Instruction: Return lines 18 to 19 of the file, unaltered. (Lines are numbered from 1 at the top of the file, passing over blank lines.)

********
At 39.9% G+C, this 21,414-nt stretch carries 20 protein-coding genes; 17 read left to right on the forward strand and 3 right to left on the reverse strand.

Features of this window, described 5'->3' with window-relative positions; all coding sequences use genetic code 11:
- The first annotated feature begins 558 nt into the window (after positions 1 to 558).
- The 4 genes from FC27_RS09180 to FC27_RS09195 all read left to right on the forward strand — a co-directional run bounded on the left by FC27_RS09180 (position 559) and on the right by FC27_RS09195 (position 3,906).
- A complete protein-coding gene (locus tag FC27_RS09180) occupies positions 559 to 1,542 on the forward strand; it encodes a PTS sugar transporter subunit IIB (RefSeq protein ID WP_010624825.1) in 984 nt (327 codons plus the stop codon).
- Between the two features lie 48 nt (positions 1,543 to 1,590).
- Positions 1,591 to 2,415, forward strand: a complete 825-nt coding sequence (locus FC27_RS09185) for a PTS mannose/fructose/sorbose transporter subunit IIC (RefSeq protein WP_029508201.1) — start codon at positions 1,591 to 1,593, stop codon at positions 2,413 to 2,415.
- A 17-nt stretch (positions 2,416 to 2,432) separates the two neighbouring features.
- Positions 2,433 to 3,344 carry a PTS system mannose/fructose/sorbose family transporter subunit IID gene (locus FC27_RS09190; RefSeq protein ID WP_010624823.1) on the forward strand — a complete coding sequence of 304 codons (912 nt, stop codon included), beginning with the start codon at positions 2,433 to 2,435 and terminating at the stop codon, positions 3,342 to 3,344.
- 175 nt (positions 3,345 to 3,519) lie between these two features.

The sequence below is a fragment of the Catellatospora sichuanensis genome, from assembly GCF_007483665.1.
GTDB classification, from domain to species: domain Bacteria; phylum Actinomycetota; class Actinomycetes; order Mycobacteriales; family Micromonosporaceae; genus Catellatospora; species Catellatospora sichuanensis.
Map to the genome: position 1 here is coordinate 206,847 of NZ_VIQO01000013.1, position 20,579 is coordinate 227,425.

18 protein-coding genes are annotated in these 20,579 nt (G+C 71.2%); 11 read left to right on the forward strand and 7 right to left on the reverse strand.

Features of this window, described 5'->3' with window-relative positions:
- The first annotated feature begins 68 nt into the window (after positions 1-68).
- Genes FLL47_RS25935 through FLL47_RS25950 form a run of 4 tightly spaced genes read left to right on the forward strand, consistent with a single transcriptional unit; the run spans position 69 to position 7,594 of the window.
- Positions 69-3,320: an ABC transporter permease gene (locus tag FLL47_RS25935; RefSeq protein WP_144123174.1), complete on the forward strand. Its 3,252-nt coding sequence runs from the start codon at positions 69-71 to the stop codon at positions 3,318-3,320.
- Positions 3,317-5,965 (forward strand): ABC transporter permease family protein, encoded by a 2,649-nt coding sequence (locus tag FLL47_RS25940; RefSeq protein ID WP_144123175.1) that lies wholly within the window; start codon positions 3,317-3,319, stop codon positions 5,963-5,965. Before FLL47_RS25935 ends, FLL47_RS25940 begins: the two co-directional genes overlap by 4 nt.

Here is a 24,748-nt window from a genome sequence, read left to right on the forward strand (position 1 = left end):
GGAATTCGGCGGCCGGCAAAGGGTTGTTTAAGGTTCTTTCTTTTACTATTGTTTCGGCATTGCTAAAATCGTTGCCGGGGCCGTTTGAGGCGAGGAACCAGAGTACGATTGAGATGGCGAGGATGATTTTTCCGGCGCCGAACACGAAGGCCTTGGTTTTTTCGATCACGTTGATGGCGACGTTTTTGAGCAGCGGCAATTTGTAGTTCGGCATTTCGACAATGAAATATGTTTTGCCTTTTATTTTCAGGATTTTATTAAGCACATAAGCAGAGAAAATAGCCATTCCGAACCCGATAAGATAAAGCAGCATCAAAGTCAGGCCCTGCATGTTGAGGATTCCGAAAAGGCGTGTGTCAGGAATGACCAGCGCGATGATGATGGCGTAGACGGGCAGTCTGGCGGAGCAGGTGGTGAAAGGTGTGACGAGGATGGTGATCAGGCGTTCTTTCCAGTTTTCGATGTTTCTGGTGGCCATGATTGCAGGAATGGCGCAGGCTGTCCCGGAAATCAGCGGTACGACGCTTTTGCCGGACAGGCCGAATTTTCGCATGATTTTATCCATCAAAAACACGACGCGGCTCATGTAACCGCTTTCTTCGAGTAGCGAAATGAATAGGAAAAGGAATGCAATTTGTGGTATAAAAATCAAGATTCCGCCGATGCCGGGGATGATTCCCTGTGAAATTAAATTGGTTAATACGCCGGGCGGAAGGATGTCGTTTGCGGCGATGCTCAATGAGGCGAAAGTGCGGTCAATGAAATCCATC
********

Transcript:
- Positions 69-3,320: an ABC transporter permease gene (locus tag FLL47_RS25935; RefSeq protein WP_144123174.1), complete on the forward strand. Its 3,252-nt coding sequence runs from the start codon at positions 69-71 to the stop codon at positions 3,318-3,320.
- Positions 3,317-5,965 (forward strand): ABC transporter permease family protein, encoded by a 2,649-nt coding sequence (locus tag FLL47_RS25940; RefSeq protein ID WP_144123175.1) that lies wholly within the window; start codon positions 3,317-3,319, stop codon positions 5,963-5,965. Before FLL47_RS25935 ends, FLL47_RS25940 begins: the two co-directional genes overlap by 4 nt.